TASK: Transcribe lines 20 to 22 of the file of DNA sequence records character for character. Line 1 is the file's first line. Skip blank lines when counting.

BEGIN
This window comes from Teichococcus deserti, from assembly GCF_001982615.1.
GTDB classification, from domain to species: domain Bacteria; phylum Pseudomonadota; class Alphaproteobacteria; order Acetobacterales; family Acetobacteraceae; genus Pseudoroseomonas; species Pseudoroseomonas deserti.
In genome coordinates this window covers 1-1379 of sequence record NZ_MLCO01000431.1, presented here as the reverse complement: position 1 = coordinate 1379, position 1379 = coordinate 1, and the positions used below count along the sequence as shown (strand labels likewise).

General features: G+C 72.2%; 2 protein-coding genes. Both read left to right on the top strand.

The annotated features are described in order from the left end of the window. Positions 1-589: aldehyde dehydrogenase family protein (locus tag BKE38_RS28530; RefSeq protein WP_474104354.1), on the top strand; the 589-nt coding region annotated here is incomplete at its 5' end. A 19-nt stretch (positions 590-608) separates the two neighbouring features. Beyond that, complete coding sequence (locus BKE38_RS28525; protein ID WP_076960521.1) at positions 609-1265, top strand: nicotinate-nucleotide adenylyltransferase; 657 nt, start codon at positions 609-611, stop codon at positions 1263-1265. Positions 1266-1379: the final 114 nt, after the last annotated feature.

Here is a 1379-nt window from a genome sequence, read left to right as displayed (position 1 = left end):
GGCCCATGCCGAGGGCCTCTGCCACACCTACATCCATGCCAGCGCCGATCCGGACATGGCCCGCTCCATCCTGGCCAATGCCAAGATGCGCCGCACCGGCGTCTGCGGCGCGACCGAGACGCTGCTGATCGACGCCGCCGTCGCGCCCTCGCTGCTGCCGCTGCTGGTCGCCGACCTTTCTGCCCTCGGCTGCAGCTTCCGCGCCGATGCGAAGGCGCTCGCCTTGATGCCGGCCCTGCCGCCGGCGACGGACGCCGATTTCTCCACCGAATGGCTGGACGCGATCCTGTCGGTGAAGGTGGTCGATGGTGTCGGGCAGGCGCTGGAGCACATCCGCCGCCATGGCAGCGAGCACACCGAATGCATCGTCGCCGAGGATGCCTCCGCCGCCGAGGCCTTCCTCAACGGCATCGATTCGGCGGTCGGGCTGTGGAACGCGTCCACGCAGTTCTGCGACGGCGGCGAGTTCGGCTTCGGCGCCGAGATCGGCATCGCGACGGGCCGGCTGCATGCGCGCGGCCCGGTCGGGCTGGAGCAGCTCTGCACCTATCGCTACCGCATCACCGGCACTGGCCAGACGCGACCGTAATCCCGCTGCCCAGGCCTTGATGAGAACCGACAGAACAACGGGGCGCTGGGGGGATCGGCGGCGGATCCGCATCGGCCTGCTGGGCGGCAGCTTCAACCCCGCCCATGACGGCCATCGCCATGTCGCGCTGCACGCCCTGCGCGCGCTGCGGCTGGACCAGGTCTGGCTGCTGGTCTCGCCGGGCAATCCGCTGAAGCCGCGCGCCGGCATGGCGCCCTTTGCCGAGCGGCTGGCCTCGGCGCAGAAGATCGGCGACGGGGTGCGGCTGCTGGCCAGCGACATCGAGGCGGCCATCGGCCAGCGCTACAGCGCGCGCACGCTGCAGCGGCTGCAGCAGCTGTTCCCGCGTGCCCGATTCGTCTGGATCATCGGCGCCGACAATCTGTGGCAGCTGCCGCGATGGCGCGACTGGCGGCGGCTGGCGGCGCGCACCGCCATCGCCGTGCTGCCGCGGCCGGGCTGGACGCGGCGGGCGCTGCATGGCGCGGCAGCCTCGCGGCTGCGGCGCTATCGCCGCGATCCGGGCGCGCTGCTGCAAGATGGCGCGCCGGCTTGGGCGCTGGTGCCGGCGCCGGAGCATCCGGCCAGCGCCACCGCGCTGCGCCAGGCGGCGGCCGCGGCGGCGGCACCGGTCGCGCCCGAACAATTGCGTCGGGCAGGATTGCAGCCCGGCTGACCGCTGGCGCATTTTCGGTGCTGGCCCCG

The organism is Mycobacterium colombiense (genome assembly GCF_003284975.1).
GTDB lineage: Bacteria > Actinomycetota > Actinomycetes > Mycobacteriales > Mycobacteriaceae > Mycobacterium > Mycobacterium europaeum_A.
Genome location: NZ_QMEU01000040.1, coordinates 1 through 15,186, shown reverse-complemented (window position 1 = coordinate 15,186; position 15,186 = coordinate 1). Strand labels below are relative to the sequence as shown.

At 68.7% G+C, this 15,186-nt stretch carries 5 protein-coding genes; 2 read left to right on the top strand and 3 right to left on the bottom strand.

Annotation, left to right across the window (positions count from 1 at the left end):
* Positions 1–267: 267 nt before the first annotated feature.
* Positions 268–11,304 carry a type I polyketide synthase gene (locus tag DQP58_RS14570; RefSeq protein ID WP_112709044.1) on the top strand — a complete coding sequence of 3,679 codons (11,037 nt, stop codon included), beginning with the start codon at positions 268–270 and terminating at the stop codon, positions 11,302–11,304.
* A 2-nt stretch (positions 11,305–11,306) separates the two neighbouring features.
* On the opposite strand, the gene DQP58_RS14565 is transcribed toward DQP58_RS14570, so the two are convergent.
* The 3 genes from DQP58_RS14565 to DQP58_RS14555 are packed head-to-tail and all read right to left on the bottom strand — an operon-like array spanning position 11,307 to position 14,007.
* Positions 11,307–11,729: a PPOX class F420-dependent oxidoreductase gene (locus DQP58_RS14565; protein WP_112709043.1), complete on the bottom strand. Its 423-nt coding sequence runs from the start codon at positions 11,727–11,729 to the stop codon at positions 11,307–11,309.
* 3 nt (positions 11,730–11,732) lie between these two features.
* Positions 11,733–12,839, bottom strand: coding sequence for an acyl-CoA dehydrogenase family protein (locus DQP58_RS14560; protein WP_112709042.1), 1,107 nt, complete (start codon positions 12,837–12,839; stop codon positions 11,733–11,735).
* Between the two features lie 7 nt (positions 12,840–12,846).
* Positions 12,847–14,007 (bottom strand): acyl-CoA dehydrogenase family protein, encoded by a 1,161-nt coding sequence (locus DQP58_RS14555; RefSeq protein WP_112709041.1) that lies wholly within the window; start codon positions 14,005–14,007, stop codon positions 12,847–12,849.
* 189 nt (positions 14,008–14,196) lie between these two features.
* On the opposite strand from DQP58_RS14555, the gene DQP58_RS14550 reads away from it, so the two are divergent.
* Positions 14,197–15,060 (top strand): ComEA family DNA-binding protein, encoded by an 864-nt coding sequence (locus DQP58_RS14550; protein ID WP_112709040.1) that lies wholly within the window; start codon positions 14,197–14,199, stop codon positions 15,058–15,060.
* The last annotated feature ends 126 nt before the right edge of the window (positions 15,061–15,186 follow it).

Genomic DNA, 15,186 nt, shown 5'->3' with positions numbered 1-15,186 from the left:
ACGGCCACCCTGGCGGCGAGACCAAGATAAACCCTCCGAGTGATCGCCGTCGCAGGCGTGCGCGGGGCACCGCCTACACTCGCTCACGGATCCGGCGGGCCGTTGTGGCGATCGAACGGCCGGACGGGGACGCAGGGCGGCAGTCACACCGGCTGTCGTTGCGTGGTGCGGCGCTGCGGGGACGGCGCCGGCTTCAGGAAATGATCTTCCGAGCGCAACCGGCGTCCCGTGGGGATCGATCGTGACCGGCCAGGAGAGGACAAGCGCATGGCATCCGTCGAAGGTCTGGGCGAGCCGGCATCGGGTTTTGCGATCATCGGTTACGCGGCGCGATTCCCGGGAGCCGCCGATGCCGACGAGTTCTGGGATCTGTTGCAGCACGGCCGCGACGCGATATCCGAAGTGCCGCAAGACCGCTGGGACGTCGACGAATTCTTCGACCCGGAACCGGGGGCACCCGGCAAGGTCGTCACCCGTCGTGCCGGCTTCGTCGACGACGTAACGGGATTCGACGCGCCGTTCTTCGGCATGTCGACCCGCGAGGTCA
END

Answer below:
* Positions 11,733–12,839, bottom strand: coding sequence for an acyl-CoA dehydrogenase family protein (locus DQP58_RS14560; protein WP_112709042.1), 1,107 nt, complete (start codon positions 12,837–12,839; stop codon positions 11,733–11,735).
* Between the two features lie 7 nt (positions 12,840–12,846).
* Positions 12,847–14,007 (bottom strand): acyl-CoA dehydrogenase family protein, encoded by a 1,161-nt coding sequence (locus DQP58_RS14555; RefSeq protein WP_112709041.1) that lies wholly within the window; start codon positions 14,005–14,007, stop codon positions 12,847–12,849.